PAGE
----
“I am steadfastly opposed to euthanasia. I have spent my entire career protecting life, especially the life of children….I regret that my recent comments about Terri Schiavo have been taken out of context and misinterpreted. When I used the term ‘much ado about nothing,’ my point was that the media tried to create the impression that the pro-life community was nutty and going way overboard with the support of the patient.”
The article continued, “[Dr. Carson] told LifeSiteNews that his off-the-cuff remarks to a reporter from the Tampa Bay Times meant that doctors should allow terminally ill patients to refuse heroic medical treatment, not to deny food and water to someone diagnosed in a persistent vegetative state (PVS).”
I’m pleased that the good doctor acknowledged the concerns raised by his earlier remarks. My particular concerns expressed in an earlier post persist. If what he means is that he flat-out refuses to tolerate starvation for patients with brain damage, that’s good news.
James O’Keefe’s get-out-and-do-it attitude toward citizen journalism helped inspire me to get Leaven going a year ago. O’Keefe will be back in New Hampshire for a book-signing at a fundraiser for the New Hampshire Federation of Republican Women next Tuesday, July 23. This event has a price tag, but if you’re interested, get the details here. O’Keefe is not a gentle soul (l’enfant terrible comes to mind), but he sure is fun to hear.
LifeSiteNews has provided excellent coverage of the events in Texas leading up to passage of limited abortion regulation. To catch up, start here and follow links to related stories.
Just today, Hobby Lobby Inc. was granted a temporary exemption from the HHS mandate. The owners of this business have been among the leaders in resistance to the federal government’s attempt to force employers to help provide services that violate the employers’ religious beliefs. This is an ongoing story, and not every update is encouraging – but this one certainly is.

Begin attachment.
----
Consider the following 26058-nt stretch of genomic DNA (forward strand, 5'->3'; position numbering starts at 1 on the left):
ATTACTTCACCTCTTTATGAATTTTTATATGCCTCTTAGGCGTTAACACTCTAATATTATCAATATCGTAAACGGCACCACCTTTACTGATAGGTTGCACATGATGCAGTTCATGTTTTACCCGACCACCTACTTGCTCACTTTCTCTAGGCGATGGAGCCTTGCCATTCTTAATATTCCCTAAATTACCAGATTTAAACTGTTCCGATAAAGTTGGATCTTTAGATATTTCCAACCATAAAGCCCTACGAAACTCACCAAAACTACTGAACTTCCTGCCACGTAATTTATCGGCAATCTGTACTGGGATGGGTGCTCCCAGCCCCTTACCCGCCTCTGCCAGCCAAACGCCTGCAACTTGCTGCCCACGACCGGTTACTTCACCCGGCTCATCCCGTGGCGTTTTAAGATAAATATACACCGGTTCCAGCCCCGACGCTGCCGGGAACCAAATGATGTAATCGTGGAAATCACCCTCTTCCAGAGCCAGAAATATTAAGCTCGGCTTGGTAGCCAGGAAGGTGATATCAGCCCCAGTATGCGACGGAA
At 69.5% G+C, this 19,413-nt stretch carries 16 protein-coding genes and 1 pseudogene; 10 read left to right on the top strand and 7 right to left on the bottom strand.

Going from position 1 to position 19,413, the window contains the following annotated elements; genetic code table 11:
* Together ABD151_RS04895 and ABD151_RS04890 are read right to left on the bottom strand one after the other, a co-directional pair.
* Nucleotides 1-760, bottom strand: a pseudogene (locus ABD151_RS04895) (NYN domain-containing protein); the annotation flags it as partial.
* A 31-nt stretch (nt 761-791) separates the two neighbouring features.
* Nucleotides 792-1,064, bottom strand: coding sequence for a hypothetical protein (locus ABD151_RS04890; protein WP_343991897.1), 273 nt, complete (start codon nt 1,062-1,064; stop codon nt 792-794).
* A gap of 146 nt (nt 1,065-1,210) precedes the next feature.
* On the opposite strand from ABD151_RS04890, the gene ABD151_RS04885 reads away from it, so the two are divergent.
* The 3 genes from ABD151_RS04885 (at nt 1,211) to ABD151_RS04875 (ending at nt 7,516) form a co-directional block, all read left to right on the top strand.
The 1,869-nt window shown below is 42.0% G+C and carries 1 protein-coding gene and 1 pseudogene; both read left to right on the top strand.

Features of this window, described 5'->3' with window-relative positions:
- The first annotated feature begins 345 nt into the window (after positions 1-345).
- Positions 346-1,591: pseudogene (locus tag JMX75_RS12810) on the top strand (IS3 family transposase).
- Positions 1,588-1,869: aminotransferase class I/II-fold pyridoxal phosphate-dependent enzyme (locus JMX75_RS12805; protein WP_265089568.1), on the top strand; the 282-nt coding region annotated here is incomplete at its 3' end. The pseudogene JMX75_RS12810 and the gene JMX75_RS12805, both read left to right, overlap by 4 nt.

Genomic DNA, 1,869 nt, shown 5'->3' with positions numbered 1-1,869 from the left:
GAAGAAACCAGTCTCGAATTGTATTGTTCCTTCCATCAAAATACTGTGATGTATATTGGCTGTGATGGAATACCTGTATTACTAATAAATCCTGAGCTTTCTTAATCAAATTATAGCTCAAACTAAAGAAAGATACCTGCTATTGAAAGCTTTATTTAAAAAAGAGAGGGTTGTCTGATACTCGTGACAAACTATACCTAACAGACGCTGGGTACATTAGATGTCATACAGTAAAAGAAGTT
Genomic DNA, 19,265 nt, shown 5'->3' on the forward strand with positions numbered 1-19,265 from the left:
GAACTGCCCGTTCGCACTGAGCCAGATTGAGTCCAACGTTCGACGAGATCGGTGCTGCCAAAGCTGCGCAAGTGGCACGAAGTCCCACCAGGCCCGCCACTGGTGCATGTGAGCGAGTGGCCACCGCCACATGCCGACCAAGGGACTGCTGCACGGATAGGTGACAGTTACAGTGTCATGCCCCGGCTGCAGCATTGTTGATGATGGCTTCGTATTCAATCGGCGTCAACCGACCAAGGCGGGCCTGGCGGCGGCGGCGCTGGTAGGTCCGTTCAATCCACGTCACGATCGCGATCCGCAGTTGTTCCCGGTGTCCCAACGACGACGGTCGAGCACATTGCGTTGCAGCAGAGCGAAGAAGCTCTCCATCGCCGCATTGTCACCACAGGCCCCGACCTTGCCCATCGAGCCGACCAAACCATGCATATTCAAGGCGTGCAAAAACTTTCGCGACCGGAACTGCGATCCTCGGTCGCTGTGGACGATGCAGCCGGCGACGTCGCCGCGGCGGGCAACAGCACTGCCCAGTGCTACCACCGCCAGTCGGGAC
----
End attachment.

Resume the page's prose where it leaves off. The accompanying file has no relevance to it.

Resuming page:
Four: the number of votes from U.S. Supreme Court justices it would have required for the Court to hear a case involving Indiana’s attempt to block state Medicaid funds from going to abortion providers. Yesterday, the Court refused to hear an appeal of a lower court decision striking down the Indiana law. (The Court only agrees to hear an appeal if a minimum of four Justices vote to do so.) The Los Angeles Times reports on the case here. The Indiana law was challenged by – you guessed it – Planned Parenthood.
One organization to discover: All Girls Allowed. The founder, Chai Ling, was moved to action by China’s one-child policy, which combined with a cultural preference for having boys has led to what All Girls Allowed calls “gendercide” (an apt term). The group is based in Boston. Check the web site to learn about their “37 Seconds of Silence” program. Follow on Twitter: @AllGirlsAllowed.
Jennifer Fulwiler wrote this candid account of her gradual shift from being pro-choice to being pro-life, published in National Catholic Register and reposted on LifeSiteNews.com. I share it here because her journey is not altogether conventional, and she describes it in a tone that doesn’t sound like it went through a ghostwriter or heavy-handed editor. Glean what you can, and I hope you’ll share what you find valuable.